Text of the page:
by Doug Casey, Casey Research:
Subprime loans are going bad again.
A “subprime” loan is a loan made to someone with bad credit. If the term sounds familiar, it’s because lenders issued millions of subprime loans during the early to mid-2000s.
Banks made these risky loans thinking housing prices would “never fall.” When they did, subprime borrowers stopped paying their mortgages. The U.S. housing market collapsed, triggering the worst economic downturn since the Great Depression.
These days, lenders aren’t making as many reckless mortgages. But subprime lending is alive and well in the auto market…
Since the financial crisis, subprime auto lending has exploded. According to Experian, subprime auto loans now make up more than 20% of all U.S. auto loans.
Millions of Americans with bad credit now own cars they should have never bought in the first place. Risky subprime loans have also made the auto loan market incredibly fragile.
Right now, people are falling behind on their car loans at an alarming rate. As you’ll see, this isn’t just a big problem for lenders and car companies… It could also spell trouble for the entire U.S. economy.
• Subprime auto loan delinquencies are skyrocketing…
CNBC reported on Friday:
Delinquencies of at least 60 days for subprime auto loans are up 13 percent month over month for July, according to Fitch Ratings, and 17 percent higher from the same period a year ago.
Folks with good credit are falling behind on their car loans too. CNBC continues:
Even prime delinquencies are on the rise — Fitch Ratings’ survey said that last month’s prime auto loans were 21 percent more delinquent than in July 2015.
Prime loans are loans made to people with good credit.
• The auto industry is preparing for more delinquencies…
Last month, Ford (F) and General Motors (GM) warned that rising delinquencies could hurt their businesses in the second half of this year.
According to USA Today, both giant carmakers have set aside millions of dollars to cover potential losses:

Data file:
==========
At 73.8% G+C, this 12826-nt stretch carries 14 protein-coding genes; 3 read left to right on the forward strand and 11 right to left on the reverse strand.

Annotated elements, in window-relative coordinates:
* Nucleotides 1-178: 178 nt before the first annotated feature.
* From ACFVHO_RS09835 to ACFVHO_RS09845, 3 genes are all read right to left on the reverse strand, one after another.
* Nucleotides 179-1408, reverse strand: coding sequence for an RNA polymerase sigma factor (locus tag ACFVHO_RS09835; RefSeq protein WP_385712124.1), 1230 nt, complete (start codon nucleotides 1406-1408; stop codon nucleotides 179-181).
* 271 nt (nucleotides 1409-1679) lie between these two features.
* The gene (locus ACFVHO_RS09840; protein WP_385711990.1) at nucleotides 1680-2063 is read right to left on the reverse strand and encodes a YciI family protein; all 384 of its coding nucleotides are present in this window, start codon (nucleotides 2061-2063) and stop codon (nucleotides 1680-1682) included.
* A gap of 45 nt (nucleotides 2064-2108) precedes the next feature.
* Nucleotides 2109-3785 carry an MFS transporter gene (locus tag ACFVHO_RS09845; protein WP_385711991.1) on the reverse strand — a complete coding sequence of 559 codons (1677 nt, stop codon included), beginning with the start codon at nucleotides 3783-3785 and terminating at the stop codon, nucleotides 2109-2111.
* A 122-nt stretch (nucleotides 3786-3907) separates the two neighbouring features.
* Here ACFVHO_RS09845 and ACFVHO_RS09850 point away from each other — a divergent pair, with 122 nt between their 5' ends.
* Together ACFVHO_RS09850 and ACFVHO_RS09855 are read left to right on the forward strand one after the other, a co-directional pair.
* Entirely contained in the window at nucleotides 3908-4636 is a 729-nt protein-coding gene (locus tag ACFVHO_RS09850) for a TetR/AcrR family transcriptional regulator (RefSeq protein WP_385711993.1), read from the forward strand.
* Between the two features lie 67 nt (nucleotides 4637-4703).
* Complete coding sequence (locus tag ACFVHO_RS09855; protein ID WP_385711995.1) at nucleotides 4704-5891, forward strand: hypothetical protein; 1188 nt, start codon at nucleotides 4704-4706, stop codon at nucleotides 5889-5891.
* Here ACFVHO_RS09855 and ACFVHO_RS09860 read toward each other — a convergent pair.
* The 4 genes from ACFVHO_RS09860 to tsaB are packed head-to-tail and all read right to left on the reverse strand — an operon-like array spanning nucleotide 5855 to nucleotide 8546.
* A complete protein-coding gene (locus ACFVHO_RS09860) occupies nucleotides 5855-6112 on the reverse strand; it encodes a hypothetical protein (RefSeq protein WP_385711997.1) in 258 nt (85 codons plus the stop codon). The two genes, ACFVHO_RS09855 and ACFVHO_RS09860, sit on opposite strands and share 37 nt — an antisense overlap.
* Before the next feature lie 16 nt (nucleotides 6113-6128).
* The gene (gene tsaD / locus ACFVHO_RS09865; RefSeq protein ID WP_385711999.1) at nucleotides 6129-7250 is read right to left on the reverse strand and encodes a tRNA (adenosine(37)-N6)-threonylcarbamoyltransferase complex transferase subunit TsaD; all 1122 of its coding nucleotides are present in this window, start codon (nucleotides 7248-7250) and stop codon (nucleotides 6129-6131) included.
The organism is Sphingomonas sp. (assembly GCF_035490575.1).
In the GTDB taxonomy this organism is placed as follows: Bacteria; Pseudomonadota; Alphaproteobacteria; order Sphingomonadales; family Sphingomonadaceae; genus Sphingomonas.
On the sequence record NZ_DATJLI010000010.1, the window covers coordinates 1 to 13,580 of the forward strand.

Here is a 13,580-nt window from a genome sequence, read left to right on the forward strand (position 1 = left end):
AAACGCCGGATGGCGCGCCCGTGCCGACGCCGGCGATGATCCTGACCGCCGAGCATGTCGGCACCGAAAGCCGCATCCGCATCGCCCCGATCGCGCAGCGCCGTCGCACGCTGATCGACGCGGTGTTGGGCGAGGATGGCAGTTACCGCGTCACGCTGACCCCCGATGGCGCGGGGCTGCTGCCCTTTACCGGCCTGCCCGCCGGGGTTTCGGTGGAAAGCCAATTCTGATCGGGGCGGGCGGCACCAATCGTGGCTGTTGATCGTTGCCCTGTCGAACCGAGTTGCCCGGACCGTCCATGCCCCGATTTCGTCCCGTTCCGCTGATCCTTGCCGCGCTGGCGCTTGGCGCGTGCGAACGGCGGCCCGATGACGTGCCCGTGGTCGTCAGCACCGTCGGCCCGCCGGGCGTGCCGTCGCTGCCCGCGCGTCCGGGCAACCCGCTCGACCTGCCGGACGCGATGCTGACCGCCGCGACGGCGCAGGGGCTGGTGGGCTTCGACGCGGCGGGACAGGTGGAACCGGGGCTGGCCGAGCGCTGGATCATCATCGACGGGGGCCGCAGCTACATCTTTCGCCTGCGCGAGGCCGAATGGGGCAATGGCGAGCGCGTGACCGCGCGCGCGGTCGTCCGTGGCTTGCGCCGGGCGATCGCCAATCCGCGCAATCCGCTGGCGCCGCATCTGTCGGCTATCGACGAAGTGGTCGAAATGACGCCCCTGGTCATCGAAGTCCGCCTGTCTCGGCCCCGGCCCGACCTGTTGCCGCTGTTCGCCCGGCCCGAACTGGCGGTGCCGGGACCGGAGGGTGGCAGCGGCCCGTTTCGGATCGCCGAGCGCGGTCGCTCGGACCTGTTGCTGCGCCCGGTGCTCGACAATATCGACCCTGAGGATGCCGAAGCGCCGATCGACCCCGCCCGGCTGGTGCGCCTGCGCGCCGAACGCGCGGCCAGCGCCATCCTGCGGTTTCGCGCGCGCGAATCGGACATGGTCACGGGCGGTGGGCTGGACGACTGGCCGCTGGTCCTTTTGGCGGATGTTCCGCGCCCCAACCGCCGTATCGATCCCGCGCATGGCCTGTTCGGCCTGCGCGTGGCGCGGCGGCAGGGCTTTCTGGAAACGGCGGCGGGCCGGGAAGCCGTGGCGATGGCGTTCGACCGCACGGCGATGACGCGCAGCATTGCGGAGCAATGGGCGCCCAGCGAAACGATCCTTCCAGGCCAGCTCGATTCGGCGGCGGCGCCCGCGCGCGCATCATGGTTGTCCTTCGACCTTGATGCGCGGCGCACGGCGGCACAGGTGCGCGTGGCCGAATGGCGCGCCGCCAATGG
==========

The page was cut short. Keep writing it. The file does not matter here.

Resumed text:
In a quarterly filing with the Securities and Exchange Commission, Ford reported in the first half of this year it allowed $449 million for credit losses, a 34% increase from the first half of 2015.
General Motors reported in a similar filing that it set aside $864 million for credit losses in that same period of 2016, up 14% from a year earlier.
• Investors who own subprime loans are taking heavy losses…
USA Today reported on Thursday:
[T]hese loans are packaged into bundles which are sold to investors, much like mortgages were packaged into bundles a decade ago before rising interest rates caused many of them to default, eventually triggering the deepest economic crisis since the Great Depression.
The annualized net loss rate — the percentage of those subprime loan bundles regarded as likely to default — rose 7.39% in July, up 28% from July 2015.
You may recall that Wall Street did the same thing with mortgages during the housing boom. They made securities from a bunch of bad mortgages. They marked them as safe and then sold them to investors.
When the underlying mortgages went bad, folks who owned these securities suffered huge losses. These dangerous products allowed the housing crisis to turn into a full-blown global financial crisis.
• By itself, a collapse of the auto loan market probably won’t trigger a repeat of the 2008 financial crisis…
That’s because the auto loan market is much smaller than the mortgage market.
The value of outstanding auto loans is “only” about $1 trillion. While that’s an all-time high, the auto loan market comes nowhere close to the $10 trillion residential mortgage market.
Still, we’re keeping a close eye on the auto loan market.
If Americans are struggling to pay their car loans, they’re going to have trouble paying their mortgages, student loans, and credit cards too.
This would obviously create problems for lenders and credit card companies. It will also hurt companies that depend on credit to make money.
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